Keeping the Darkness at Bay, or How to Avoid Reliving the Lowest Moment in Human History w/ Brian Trent
Just before the dark ages began, there was a moment, when centuries of
the total accumulated evidence-based knowledge, as well as the empirical
approach to knowing, had people struggling for it not to be eviscerated by the forces of superstition, faith, and authoritarianism. For many reasons, that ill fated struggle to keep reason alive just before the thousand years of darkness which followed, was embodied in the story life of the ancient female mathematician and astronomer, Hypatia.
Brian Trent is the author of the recent historical novel “Remembering Hypatia.” Brian will help us understand what it is that this great woman represented, and why we aught to be especially vigilant today about how to protect humanity from those who would bring about a new Dark Age.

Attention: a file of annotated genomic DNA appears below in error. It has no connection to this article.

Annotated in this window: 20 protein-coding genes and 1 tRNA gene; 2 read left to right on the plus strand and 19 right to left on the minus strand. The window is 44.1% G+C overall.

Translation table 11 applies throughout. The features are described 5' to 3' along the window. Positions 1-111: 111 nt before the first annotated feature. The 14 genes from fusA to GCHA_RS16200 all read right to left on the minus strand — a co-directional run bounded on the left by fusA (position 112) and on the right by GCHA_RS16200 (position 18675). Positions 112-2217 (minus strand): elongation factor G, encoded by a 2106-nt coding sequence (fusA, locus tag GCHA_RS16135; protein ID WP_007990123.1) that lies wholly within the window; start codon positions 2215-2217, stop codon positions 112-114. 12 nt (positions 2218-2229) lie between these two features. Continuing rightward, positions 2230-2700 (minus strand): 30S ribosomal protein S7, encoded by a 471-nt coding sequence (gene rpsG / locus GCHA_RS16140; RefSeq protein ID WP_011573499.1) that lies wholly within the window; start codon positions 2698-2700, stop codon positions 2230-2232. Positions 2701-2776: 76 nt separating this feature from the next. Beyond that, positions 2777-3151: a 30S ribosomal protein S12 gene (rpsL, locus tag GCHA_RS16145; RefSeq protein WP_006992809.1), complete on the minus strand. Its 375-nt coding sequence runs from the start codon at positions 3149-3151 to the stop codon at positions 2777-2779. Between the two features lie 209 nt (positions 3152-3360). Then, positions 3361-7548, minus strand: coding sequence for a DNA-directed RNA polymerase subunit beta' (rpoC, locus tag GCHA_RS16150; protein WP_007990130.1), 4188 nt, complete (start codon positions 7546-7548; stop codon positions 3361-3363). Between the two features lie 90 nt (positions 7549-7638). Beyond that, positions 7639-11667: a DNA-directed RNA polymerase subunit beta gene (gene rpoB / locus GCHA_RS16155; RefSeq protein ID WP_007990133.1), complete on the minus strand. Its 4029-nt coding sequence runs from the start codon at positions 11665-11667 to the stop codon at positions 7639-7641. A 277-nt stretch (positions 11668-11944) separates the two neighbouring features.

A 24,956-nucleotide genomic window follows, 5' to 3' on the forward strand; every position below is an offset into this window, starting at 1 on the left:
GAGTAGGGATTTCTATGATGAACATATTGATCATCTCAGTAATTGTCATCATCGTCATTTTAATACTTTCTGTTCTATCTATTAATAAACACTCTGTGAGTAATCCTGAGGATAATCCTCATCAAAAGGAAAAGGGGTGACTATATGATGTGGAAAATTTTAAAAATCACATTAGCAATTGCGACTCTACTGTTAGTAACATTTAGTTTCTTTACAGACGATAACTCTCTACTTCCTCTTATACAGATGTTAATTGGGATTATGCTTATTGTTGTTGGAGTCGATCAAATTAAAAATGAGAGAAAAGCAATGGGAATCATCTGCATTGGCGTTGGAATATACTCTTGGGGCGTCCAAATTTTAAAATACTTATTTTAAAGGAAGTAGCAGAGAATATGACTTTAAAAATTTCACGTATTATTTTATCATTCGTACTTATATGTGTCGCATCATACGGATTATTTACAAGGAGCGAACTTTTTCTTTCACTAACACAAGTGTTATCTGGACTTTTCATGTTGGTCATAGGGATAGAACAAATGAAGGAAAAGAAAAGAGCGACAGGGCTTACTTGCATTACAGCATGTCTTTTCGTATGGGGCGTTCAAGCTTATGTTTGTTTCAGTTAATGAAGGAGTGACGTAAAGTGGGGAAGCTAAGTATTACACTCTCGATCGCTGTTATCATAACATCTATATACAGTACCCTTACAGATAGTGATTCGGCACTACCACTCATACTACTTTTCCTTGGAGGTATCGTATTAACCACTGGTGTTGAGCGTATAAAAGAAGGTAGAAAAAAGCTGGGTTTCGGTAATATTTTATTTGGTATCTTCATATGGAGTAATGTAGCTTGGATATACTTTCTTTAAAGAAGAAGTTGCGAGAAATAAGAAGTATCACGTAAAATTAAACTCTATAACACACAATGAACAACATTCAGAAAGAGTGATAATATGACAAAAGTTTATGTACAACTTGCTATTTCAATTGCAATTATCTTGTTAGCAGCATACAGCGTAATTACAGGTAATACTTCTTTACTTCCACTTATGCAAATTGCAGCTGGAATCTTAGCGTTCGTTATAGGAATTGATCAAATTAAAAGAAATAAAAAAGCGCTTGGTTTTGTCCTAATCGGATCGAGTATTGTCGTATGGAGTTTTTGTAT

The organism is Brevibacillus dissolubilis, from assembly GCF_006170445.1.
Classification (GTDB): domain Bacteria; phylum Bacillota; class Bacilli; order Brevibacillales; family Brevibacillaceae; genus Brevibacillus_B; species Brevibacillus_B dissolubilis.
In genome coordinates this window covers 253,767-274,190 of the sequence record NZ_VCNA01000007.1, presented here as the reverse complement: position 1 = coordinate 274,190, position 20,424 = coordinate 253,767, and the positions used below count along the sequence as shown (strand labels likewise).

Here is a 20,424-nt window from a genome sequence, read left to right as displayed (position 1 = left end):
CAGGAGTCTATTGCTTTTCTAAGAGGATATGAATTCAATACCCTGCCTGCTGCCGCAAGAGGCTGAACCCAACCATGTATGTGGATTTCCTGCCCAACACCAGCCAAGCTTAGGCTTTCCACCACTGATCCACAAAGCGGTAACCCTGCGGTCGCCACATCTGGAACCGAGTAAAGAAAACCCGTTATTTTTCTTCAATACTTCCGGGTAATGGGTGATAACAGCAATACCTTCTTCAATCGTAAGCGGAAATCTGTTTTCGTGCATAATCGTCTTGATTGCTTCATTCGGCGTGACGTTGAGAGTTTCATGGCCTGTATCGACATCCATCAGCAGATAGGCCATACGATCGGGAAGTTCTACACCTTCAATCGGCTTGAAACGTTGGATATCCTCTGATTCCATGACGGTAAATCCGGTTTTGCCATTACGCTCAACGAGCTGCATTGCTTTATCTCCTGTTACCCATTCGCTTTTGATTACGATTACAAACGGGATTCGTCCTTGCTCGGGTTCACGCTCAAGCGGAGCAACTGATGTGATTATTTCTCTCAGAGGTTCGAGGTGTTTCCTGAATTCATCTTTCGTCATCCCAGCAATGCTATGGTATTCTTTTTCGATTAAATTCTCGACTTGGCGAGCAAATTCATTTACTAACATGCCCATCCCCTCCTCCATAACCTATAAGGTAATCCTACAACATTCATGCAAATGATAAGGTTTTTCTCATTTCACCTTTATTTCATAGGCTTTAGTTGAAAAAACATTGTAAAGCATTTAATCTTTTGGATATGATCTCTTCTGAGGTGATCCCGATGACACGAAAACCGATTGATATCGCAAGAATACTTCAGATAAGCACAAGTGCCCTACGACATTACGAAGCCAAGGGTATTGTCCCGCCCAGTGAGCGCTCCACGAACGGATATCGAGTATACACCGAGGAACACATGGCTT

From the Author:
“Hypatia was the most brilliant woman of the ancient world, yet she’s been forgotten, while the man who murdered her was made into a saint. In an era when women were shunned from learning, Hypatia achieved fame in not one – but four – professions, as astronomer, philosopher, mathematician, and the last curator of the Great Library of Alexandria. Hers was an era in which rational scientific inquiry and human ability met in a title-fight with the evangelicals of her day… and the winner gave history a thousand years of a Dark Age.”
What are the social forces that lead to the establishment of institutionalized mind control? Forces that not only grind human progress to a halt, but actually sends human progress backward several hundred years, obliterating previous achievements in such crucial aspects of civilized living such as plumbing, steam power, mathematics, central heating, medicine, sophisticated sea navigation systems, and many others. And, do such damaging forces threaten to reverse the course of human progress today?